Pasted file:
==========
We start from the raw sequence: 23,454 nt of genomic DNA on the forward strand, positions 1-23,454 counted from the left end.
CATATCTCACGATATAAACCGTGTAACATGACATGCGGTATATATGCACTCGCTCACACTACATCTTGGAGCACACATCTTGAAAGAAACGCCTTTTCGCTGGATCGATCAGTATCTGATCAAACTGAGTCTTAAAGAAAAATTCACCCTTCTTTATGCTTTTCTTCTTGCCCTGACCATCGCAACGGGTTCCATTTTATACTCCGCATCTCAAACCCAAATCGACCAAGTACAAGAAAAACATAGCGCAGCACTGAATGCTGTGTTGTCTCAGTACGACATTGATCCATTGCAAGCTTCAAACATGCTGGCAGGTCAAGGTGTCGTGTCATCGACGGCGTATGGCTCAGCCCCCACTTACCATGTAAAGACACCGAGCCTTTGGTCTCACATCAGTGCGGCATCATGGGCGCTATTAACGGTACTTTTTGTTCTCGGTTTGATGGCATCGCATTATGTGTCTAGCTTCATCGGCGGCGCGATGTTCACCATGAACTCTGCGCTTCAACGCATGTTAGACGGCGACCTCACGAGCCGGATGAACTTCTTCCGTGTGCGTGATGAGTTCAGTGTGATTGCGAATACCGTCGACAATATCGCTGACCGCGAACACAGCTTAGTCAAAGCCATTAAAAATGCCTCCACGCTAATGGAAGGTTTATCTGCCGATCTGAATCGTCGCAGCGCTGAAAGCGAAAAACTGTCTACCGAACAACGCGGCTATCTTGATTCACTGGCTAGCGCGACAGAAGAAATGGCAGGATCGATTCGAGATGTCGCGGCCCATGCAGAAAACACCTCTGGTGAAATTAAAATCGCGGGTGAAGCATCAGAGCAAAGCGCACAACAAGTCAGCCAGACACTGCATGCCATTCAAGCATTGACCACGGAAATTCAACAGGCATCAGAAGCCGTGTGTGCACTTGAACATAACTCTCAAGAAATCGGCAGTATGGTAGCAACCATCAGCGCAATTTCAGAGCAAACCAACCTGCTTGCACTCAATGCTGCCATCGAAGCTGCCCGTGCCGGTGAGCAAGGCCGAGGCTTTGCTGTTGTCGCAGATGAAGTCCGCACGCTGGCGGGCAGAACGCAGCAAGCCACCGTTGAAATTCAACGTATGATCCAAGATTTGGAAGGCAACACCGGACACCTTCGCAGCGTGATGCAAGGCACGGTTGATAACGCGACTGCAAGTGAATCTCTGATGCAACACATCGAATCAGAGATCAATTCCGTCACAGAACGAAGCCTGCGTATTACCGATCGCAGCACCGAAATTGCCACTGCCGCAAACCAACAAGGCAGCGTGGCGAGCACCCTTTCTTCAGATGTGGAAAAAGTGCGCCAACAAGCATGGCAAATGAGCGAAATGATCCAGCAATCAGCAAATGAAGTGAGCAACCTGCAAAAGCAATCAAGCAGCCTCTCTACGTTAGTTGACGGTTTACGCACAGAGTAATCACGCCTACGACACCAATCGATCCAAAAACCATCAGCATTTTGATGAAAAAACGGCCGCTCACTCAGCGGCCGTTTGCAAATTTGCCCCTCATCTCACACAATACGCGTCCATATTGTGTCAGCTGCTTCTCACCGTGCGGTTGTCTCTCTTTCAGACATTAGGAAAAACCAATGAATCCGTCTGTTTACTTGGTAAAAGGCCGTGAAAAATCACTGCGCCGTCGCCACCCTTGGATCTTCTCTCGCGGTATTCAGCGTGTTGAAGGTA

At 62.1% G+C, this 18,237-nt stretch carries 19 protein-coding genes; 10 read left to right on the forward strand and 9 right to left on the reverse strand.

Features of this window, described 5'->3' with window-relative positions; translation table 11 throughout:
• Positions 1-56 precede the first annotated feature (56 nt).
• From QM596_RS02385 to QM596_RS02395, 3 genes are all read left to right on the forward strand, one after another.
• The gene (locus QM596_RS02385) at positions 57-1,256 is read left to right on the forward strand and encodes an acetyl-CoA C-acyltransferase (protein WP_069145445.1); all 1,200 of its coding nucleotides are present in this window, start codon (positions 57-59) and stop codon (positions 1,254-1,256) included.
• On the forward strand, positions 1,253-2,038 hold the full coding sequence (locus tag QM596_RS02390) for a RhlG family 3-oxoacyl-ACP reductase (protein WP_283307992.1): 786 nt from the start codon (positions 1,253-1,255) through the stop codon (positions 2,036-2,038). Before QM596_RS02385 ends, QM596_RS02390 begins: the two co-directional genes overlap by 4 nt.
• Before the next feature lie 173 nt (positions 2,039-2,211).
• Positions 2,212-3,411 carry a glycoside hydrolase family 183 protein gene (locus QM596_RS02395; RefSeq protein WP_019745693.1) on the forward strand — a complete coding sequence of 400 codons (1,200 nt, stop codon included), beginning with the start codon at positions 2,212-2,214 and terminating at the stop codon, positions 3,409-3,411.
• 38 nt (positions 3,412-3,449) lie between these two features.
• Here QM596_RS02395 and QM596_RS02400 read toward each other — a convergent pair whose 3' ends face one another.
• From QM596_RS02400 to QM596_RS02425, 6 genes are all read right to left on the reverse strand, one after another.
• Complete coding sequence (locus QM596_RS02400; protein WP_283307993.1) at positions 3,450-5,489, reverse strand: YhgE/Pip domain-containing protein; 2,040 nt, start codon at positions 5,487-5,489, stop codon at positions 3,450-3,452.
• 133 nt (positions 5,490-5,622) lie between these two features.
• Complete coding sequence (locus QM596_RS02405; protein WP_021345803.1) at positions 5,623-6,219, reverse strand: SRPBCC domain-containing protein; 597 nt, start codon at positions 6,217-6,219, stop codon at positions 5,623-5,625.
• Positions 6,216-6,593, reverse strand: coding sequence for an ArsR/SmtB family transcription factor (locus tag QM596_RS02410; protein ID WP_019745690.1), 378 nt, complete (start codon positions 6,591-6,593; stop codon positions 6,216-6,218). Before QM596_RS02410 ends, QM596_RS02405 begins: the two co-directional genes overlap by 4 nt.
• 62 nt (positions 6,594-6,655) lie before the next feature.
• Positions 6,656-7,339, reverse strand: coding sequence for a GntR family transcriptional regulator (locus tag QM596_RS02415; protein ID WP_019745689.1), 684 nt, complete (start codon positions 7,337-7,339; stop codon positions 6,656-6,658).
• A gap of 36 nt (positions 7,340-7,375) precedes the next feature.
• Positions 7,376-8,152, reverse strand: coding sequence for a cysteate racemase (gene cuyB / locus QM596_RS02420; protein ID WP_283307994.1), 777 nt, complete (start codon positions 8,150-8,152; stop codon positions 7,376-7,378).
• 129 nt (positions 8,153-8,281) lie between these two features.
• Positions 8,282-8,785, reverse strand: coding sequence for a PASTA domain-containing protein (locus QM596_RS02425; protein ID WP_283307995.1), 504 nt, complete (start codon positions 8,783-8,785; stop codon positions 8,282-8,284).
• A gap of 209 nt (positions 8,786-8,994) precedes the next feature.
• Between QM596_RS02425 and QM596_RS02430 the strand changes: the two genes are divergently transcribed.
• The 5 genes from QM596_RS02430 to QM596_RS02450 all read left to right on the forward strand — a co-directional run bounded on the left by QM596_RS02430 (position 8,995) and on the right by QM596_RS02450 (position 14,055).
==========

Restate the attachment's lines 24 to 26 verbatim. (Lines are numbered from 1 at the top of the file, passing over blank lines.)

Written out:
• A gap of 209 nt (positions 8,786-8,994) precedes the next feature.
• Between QM596_RS02425 and QM596_RS02430 the strand changes: the two genes are divergently transcribed.
• The 5 genes from QM596_RS02430 to QM596_RS02450 all read left to right on the forward strand — a co-directional run bounded on the left by QM596_RS02430 (position 8,995) and on the right by QM596_RS02450 (position 14,055).